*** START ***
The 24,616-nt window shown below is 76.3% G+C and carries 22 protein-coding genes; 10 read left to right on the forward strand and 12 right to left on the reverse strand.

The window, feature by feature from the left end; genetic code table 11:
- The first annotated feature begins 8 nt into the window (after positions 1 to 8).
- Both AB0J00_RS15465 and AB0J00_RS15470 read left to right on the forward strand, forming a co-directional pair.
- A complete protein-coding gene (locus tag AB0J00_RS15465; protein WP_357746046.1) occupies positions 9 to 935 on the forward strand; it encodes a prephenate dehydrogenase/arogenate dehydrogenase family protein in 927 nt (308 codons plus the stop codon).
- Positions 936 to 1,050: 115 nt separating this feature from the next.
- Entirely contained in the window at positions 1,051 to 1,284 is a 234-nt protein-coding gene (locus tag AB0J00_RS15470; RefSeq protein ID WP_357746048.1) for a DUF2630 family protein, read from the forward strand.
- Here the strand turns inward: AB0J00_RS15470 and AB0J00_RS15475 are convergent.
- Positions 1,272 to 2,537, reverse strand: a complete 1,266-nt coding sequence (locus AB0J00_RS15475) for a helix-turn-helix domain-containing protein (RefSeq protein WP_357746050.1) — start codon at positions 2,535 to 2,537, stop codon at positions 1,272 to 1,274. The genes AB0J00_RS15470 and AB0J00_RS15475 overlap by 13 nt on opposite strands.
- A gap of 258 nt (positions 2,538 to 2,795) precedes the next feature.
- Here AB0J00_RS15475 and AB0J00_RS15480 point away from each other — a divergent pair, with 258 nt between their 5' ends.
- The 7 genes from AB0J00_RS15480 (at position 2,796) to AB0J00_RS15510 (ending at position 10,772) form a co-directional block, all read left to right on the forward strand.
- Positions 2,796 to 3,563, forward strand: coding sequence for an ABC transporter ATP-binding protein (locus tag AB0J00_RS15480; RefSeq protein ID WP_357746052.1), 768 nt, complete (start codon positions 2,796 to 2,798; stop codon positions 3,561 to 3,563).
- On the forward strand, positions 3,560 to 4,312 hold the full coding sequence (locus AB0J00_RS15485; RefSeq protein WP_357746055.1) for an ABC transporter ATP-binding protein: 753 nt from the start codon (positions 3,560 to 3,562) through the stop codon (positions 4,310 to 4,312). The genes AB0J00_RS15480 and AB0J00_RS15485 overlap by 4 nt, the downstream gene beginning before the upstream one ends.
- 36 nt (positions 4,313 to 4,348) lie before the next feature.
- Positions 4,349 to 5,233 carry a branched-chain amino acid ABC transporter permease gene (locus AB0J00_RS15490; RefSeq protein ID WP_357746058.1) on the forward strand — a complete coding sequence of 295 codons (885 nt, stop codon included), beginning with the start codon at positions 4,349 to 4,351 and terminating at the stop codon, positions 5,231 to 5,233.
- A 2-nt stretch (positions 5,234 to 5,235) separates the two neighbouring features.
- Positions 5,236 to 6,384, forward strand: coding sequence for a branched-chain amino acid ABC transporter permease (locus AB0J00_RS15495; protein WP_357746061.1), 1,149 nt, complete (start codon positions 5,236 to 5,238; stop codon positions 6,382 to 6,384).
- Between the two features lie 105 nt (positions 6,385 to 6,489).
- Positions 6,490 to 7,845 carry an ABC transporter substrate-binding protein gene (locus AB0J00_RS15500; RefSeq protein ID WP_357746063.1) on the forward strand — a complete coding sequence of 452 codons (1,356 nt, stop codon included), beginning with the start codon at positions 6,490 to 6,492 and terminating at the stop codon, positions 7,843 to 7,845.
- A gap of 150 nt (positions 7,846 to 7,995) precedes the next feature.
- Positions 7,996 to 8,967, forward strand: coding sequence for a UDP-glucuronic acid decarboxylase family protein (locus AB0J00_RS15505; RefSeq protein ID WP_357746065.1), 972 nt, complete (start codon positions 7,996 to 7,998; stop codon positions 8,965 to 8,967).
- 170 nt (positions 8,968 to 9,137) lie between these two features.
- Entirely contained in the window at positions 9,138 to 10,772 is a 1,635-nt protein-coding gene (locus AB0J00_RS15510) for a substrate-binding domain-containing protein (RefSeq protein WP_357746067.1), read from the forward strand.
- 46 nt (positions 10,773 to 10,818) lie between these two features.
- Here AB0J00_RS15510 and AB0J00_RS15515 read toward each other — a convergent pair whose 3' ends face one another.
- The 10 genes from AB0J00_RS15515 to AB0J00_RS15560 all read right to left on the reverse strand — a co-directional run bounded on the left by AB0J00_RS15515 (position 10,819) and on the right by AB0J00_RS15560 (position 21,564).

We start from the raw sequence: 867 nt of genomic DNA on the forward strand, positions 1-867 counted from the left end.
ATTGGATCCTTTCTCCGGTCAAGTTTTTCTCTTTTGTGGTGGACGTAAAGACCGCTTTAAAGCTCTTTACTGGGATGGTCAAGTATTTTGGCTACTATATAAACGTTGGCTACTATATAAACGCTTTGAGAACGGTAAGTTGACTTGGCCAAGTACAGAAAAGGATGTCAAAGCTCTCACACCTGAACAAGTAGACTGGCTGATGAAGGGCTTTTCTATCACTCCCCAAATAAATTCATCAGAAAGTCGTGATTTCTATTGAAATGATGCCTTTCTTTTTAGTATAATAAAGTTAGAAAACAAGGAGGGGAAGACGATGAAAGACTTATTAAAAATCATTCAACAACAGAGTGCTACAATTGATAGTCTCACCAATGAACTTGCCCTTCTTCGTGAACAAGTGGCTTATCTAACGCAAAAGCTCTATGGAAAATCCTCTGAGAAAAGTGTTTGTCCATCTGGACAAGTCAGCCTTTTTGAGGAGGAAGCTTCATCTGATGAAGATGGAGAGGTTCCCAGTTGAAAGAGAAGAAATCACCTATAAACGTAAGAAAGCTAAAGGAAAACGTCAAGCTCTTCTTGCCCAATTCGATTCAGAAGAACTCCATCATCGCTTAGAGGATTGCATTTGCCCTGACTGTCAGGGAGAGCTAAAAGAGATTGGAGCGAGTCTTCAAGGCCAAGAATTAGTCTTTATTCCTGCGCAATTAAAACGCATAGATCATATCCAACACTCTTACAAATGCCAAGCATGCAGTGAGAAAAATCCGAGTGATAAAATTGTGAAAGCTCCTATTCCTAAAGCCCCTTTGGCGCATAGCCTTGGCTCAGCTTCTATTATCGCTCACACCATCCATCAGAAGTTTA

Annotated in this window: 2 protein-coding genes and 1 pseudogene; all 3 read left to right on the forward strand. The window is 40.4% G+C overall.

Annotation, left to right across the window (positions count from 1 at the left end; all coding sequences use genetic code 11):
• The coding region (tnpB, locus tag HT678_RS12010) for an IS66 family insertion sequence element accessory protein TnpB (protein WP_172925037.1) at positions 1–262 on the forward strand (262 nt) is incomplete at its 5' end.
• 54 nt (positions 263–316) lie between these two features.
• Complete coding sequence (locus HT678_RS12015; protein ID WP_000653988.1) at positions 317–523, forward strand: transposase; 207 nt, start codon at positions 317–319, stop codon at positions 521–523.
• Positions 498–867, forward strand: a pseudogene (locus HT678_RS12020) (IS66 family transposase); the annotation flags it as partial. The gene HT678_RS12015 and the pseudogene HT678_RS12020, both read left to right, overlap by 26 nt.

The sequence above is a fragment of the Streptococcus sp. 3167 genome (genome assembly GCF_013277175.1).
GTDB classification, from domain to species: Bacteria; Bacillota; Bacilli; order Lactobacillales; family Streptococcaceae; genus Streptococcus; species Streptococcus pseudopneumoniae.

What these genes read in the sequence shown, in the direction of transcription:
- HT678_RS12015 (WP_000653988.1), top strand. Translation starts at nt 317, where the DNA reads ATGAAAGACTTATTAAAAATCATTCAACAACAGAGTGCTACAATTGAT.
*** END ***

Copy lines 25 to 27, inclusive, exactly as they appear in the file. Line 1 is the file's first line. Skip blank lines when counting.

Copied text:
- 46 nt (positions 10,773 to 10,818) lie between these two features.
- Here AB0J00_RS15510 and AB0J00_RS15515 read toward each other — a convergent pair whose 3' ends face one another.
- The 10 genes from AB0J00_RS15515 to AB0J00_RS15560 all read right to left on the reverse strand — a co-directional run bounded on the left by AB0J00_RS15515 (position 10,819) and on the right by AB0J00_RS15560 (position 21,564).